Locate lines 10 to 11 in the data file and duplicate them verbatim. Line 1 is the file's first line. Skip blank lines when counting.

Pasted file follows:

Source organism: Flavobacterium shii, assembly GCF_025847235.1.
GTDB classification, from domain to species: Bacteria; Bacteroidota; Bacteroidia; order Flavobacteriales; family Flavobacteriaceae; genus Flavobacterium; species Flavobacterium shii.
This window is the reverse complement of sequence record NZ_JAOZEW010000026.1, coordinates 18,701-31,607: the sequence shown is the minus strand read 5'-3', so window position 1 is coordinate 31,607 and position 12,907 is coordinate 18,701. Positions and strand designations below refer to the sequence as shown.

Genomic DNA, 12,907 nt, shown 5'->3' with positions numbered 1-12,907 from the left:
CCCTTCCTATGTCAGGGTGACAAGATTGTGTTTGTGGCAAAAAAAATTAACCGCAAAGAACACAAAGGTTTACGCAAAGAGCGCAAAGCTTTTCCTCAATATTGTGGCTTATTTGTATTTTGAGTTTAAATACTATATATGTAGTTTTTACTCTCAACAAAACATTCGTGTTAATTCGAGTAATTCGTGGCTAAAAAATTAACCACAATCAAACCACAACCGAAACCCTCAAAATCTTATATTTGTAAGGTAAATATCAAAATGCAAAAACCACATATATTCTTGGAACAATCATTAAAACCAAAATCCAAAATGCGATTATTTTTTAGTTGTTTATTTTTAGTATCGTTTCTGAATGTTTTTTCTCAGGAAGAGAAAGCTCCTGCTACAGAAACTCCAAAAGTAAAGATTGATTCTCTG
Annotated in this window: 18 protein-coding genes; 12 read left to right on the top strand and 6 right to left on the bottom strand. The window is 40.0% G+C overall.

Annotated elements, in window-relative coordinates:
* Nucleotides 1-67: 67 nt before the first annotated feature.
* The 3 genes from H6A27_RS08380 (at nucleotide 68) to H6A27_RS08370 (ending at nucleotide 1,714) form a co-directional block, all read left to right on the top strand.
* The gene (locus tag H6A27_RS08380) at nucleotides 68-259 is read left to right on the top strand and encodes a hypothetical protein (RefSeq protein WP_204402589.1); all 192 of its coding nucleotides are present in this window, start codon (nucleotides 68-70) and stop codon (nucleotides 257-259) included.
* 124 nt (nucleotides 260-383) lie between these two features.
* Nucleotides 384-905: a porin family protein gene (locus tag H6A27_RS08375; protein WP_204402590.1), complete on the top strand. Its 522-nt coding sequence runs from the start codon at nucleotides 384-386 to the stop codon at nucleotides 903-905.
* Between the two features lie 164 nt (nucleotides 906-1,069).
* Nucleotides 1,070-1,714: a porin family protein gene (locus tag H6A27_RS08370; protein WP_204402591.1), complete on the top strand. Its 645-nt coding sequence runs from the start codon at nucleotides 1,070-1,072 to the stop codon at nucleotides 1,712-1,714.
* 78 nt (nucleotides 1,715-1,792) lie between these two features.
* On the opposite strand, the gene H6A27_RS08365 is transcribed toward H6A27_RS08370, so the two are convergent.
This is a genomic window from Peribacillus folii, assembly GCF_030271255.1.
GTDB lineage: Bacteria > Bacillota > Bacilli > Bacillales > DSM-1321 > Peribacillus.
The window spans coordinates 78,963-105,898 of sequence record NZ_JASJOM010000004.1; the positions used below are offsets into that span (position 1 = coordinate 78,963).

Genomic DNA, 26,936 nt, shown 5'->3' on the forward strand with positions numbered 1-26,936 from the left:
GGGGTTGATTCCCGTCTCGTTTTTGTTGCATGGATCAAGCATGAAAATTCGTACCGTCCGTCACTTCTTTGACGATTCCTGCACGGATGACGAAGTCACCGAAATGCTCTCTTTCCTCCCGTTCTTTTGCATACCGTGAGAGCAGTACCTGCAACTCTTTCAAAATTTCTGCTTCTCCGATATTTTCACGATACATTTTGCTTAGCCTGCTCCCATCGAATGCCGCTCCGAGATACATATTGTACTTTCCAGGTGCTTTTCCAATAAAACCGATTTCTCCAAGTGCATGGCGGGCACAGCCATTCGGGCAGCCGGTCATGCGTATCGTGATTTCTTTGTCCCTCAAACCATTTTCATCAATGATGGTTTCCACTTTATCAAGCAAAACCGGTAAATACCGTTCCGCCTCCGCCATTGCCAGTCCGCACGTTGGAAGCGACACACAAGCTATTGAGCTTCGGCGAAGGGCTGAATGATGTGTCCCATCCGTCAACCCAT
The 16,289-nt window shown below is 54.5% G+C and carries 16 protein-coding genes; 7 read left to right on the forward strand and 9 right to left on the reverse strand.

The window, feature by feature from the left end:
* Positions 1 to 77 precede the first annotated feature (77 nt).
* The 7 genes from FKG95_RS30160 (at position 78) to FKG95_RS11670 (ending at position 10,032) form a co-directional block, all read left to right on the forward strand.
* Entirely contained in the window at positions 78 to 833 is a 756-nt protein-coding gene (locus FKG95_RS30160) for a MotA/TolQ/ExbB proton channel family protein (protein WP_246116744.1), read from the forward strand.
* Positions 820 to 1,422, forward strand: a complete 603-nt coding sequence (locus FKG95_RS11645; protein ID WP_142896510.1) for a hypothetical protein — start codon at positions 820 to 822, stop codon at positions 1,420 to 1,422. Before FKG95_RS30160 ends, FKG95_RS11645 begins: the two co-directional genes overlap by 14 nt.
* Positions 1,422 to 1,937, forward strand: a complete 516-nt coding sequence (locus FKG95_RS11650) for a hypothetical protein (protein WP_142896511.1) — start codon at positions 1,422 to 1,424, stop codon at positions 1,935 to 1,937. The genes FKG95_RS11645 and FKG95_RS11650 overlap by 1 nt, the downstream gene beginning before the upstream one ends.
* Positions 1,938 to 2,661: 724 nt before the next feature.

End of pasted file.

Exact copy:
* The gene (locus tag H6A27_RS08380) at nucleotides 68-259 is read left to right on the top strand and encodes a hypothetical protein (RefSeq protein WP_204402589.1); all 192 of its coding nucleotides are present in this window, start codon (nucleotides 68-70) and stop codon (nucleotides 257-259) included.
* 124 nt (nucleotides 260-383) lie between these two features.